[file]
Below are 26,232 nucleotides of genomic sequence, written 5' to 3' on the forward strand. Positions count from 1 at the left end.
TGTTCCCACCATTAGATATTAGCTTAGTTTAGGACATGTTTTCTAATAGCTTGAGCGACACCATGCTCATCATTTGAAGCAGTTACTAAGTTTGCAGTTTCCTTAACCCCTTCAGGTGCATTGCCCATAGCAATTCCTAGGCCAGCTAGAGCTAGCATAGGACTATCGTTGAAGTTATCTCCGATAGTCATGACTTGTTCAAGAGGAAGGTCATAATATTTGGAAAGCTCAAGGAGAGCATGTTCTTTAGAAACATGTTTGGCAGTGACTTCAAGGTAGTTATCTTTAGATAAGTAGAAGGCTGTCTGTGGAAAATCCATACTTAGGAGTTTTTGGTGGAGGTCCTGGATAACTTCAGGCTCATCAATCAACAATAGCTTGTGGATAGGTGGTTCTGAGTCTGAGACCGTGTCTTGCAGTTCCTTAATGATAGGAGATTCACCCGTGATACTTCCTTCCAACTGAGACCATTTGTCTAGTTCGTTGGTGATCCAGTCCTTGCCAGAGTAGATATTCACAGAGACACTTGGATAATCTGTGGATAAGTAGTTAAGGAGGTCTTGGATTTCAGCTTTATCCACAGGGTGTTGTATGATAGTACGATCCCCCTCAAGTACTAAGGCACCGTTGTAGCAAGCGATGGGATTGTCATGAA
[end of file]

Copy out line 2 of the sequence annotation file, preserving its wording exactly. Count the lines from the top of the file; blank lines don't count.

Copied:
TGTTCCCACCATTAGATATTAGCTTAGTTTAGGACATGTTTTCTAATAGCTTGAGCGACACCATGCTCATCATTTGAAGCAGTTACTAAGTTTGCAGTTTCCTTAACCCCTTCAGGTGCATTGCCCATAGCAATTCCTAGGCCAGCTAGAGCTAGCATAGGACTATCGTTGAAGTTATCTCCGATAGTCATGACTTGTTCAAGAGGAAGGTCATAATATTTGGAAAGCTCAAGGAGAGCATGTTCTTTAGAAACATGTTTGGCAGTGACTTCAAGGTAGTTATCTTTAGATAAGTAGAAGGCTGTCTGTGGAAAATCCATACTTAGGAGTTTTTGGTGGAGGTCCTGGATAACTTCAGGCTCATCAATCAACAATAGCTTGTGGATAGGTGGTTCTGAGTCTGAGACCGTGTCTTGCAGTTCCTTAATGATAGGAGATTCACCCGTGATACTTCCTTCCAACTGAGACCATTTGTCTAGTTCGTTGGTGATCCAGTCCTTGCCAGAGTAGATATTCACAGAGACACTTGGATAATCTGTGGATAAGTAGTTAAGGAGGTCTTGGATTTCAGCTTTATCCACAGGGTGTTGTATGATAGTACGATCCCCCTCAAGTACTAAGGCACCGTTGTAGCAAGCGATGGGATTGTCATGAA